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Sunday, March 18, 2012

Collide, a Poem

Collide, a Poem

And you with eyes blue as August skies,
our imaginations ripe.

You began to decree,
to demand,
became lost in your plans.
Adrift in your head,
you floated far from your heart.

Our love went dark,
lost in the grasp
of your rolling-mill squeeze.

Like a stamping child,
you went home,
with your mill and your rules.

And lost in your grief,
your own mind
you destroyed.

And, me?
Worn thin,

I wept
when I heard.

Yet the fold
you formed
A raised memory
on the flesh
of my life.

A forever tattoo

on my heart.

This is another (and perhaps better) version of a poem I wrote called Collide.  It’s a work in progress, like my poetry, like my life. 
My  relationships, brief or lasting, painful or loving, sometimes both, leave their marks on my life.  I grow and learn about myself through the people I touch and the people who touch me.
A piece of metal folded and unfolded becomes work-hardened and the fold remains as a raised line on the surface.  The fold lines, left on me from my relationships, bear witness to my journey.
A rolling mill is a machine designed to produce thinner gauges of metal and wire.
This photo is not mine.  It is from http://www.mostphotos.com  It is an iron statue on a beach, appropriate because of the colour of the August sky and the rigid struggle in the poem.
If you have a comment about my poetry, I welcome feedback.

Words in red will take you to another website with more information, if you click on them.


Anonymous said...

In my experience metal doesn't harden when bent but is stressed and becomes weaker. In fact, if you bend the right metal it breaks and others will break with a sufficient number of bends. I'm not sure if that supports or hurts your analogy though.

Carol Steel said...

Thanks for your feedback. In the poem, I thought that the analogy would work as I wasn't thinking of the metal breaking, merely being marked or scarred. I see your point and will try again with the poem...it is a work in progress. If this analogy doesn't work, I'll find another. Thanks.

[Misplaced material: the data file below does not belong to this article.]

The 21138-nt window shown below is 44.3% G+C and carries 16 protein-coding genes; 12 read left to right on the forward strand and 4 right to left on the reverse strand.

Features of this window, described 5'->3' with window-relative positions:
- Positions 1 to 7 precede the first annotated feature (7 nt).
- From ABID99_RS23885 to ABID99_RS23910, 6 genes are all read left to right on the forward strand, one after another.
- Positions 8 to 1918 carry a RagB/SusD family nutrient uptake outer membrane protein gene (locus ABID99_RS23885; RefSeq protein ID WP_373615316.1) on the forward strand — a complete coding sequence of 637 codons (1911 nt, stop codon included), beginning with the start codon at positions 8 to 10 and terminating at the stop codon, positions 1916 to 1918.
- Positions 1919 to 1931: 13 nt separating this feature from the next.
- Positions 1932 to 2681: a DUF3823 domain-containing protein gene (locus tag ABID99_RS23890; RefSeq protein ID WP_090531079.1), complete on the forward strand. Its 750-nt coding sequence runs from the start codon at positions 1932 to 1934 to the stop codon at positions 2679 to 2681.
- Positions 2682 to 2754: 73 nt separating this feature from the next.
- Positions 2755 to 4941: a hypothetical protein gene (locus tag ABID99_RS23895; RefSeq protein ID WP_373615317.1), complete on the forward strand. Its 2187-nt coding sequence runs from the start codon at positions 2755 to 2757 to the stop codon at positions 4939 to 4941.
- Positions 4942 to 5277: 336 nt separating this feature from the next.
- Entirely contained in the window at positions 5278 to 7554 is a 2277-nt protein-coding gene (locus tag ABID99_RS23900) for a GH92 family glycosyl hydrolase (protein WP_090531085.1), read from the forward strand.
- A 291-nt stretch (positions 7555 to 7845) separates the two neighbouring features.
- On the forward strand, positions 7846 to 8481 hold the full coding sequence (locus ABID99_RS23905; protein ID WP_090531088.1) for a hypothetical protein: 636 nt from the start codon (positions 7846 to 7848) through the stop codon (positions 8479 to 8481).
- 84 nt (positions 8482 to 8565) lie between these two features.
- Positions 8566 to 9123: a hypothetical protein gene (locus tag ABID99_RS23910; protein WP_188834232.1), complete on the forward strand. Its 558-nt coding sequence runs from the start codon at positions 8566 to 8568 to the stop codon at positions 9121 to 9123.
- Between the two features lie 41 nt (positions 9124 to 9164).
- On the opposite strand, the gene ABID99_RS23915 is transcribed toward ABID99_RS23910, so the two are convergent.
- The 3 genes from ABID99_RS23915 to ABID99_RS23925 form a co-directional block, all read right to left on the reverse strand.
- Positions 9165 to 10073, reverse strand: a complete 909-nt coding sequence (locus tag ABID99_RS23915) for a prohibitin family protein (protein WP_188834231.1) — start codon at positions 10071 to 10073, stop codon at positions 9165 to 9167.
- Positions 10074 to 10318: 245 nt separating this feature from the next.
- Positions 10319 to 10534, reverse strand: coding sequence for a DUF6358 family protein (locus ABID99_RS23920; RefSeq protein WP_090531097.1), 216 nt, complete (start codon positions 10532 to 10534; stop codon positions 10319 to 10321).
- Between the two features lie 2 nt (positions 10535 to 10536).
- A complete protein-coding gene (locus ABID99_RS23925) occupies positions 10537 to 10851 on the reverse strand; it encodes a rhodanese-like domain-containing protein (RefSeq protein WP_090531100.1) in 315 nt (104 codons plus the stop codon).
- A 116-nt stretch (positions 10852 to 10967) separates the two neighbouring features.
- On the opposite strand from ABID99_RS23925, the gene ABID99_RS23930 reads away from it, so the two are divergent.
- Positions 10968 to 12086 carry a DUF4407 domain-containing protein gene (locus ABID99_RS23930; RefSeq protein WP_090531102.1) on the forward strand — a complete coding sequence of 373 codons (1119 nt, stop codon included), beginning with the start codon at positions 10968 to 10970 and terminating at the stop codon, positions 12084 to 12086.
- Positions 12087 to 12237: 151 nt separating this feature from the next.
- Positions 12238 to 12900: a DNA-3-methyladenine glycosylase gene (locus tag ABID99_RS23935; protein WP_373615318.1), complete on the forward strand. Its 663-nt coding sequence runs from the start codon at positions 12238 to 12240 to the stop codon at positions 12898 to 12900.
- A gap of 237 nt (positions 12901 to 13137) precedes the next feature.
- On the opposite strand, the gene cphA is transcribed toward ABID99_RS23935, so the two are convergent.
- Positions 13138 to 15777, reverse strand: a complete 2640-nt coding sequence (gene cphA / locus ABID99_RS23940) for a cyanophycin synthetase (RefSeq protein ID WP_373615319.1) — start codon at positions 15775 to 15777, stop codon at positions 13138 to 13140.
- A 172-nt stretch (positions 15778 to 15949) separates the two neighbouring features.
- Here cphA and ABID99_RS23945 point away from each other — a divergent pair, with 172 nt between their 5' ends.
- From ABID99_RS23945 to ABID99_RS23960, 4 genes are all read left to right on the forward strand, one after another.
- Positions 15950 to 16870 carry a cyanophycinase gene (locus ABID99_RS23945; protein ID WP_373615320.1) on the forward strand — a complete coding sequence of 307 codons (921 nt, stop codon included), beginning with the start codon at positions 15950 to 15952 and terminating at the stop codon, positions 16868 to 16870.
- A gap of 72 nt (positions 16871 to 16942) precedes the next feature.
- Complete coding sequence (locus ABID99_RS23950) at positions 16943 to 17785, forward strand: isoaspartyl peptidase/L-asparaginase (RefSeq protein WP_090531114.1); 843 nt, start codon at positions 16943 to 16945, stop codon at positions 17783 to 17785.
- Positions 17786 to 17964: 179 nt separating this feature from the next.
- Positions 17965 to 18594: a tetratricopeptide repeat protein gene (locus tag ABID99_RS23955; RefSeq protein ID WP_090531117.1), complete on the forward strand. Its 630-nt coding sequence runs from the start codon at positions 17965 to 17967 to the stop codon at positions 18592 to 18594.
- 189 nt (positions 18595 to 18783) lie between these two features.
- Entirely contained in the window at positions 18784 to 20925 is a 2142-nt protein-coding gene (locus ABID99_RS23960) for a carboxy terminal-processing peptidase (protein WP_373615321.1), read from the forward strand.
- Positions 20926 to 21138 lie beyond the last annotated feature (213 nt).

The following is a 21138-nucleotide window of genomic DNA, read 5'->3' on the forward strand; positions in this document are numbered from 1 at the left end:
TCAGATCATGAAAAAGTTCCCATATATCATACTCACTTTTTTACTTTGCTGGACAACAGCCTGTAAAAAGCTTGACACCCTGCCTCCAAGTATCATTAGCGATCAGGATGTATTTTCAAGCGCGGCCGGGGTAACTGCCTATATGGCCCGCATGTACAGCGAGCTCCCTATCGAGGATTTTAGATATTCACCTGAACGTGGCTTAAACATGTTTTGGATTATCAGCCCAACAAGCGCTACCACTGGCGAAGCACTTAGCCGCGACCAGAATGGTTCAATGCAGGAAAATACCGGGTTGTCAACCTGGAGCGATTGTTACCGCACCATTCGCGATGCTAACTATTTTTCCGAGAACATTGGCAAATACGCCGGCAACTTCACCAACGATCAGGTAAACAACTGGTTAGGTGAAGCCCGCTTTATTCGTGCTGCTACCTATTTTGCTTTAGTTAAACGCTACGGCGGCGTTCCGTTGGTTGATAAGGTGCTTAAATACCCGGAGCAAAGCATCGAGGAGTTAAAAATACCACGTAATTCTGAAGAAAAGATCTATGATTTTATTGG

Crafty Green Poet said...

I think the analogy works well poetically even if it's not factually entirely correct according to the previos commentator

Carol Steel said...

Thanks for your comment. I thought the image of metal being ridged after being bent was apt. I appreciate the factual information as well. I was thinking more of poetry than of metal working. I appreciate your feedback and will keep working on this poem.

Anonymous said...

I loved the poem, (and going back to the original) and the photo is brilliant. An iron statue on a beach I would love to see in person. I really enjoyed the explanation notes you wrote after the poem also. It is agreed with CGP about the analogy working well even though maybe not factually correct but as you say you were thinking more about the poetry. Good point to note though. Wendy also loved the poem and the beach photo. Brilliant.


Carol Steel said...

Hi Linda,
Thank you for your comment. I do love to receive feedback. I know that as I write newer versions of poems, I improve and that is encouraging to me. I appreciate comments about what works and what doesn't. I learn from both and that is the point of my writing, to get better and better. Thanks for the feedback.